Starring Richard E Grant and Paul McGann in a funny but poignant tale of two struggling actors at the end of the Sixties, at the box office it barely made its money back.
However, since then it has become an absolute cult classic, especially among impecunious students struggling to pay for the necessities of life such as booze and Camberwell Carrot spliffs.
It is also highly quotable with a script delivering line after line of tremendous dialogue.
An original first draft for the screenplay certainly caught bidders’ attention when it came up at Hertfordshire saleroom Excalibur (27% buyer’s premium inc VAT) on September 9.
Guided at £300-500, it sold for £2500.
The timing of the auction was good: a new book, Withnail & I: from Cult to Classic by Toby Benjamin was published four days earlier.
The screenplay was signed to the inside front page by Bruce Robinson, who directed this very different look at life compared with his previous screenplay which had earned an Oscar nomination: The Killing Fields.
'Morbid little autobiography'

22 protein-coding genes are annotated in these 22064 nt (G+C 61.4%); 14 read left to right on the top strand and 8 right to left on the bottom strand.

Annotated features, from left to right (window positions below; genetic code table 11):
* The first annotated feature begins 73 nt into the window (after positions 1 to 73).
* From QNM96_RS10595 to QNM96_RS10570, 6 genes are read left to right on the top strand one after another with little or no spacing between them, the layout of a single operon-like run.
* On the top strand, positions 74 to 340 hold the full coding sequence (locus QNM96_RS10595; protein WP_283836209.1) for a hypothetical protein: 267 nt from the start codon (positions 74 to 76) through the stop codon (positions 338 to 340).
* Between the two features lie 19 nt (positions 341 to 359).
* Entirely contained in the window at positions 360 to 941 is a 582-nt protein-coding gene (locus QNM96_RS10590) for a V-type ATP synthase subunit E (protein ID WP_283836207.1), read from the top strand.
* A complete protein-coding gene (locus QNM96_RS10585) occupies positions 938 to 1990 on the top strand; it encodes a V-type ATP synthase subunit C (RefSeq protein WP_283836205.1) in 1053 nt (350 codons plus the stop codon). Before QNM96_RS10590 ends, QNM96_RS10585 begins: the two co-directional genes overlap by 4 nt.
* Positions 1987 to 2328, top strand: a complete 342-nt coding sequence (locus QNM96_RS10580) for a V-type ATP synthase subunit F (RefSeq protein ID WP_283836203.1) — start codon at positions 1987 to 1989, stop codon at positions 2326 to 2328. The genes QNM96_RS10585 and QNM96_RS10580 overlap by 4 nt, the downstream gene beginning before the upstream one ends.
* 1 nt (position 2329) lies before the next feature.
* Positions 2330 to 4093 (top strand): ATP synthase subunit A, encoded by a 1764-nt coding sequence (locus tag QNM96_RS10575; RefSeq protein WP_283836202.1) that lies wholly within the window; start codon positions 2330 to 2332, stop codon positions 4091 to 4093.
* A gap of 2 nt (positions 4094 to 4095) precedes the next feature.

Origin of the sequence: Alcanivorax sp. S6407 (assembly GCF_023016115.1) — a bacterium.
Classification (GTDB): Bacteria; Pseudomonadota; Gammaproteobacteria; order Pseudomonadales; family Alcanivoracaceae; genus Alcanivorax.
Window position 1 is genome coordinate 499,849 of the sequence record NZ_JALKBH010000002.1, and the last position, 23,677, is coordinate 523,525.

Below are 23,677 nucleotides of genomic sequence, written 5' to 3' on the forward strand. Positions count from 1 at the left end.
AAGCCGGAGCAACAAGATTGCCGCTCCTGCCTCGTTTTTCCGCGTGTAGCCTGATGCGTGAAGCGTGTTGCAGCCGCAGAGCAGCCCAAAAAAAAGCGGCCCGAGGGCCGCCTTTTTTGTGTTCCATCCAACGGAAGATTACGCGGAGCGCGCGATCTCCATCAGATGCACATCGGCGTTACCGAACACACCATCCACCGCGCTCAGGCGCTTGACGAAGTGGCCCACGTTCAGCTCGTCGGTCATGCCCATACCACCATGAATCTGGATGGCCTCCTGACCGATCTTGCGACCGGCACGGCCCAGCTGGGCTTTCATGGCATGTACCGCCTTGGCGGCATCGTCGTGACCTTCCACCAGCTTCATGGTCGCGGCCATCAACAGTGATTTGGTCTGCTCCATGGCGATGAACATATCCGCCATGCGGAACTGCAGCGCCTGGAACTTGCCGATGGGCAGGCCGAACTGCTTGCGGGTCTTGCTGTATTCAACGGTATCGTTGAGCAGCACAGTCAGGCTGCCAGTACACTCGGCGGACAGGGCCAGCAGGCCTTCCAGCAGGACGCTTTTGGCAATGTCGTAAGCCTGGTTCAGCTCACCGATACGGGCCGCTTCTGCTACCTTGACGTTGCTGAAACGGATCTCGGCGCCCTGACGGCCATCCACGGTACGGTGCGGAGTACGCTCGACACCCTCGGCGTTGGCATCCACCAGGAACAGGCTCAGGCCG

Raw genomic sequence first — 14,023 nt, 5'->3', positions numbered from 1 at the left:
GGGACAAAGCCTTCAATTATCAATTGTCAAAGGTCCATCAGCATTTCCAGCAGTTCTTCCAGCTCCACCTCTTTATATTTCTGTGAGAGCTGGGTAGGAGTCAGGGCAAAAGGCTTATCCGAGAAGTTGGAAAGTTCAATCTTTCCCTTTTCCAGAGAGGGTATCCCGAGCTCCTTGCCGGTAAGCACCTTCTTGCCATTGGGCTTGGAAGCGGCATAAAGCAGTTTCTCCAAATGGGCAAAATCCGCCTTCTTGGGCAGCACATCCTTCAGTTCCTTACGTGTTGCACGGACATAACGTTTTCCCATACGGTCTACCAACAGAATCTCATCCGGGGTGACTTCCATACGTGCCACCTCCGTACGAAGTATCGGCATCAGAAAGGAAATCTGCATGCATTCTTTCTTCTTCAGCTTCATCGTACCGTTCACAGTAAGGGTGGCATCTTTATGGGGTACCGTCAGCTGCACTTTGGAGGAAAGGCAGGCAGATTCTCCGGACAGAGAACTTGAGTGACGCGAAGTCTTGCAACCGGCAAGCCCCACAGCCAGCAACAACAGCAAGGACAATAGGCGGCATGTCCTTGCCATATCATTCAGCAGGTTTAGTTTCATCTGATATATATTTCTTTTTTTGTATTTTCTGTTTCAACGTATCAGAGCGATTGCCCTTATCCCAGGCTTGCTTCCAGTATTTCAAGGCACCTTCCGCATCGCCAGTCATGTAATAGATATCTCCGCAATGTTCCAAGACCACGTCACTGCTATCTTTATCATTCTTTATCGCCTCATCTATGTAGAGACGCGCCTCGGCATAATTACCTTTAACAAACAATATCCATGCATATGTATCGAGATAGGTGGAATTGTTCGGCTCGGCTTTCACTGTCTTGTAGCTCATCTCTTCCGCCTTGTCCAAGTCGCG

The Withnail and I screenplay, which looks like it outlines at least one scene that did not appear in the final version, was accompanied by a personal letter from Robinson to Paul Heller introducing the script together with a folder containing production and location guides for the film.
Heller became the producer of Withnail and I and this lot was consigned from his private collection (with a letter of authenticity signed by his widow).
Writing from Wimbledon Park, south London, to Heller in Los Angeles, Robinson said of his “morbid little autobiography” that “in case it amuses not, I’d like it known that it’s a comedy, and essentially very English. Some of it is a little difficult to understand, and there’s a lot of English slang in here (i.e. ‘give us a tanner and I’ll give him a bell’ translates as ‘Give me sixpence and I’ll telephone him’ etc…”
Robinson notes: “…if it hasn’t grabbed by page ten I reccomend [sic] the trash can”.
The level of Withnail and I fandom or fanaticism can also be gauged by a lot that made a mid-estimate £5500 at Dreweatts in January 2021: a wood and plastic sign prop for Crow Crag Farm where the hapless duo holiday “by mistake” in Cumbria.
Despite the price, it does not even appear in the final edit of the film - but the signatures of members of the cast on the prop probably helped demand.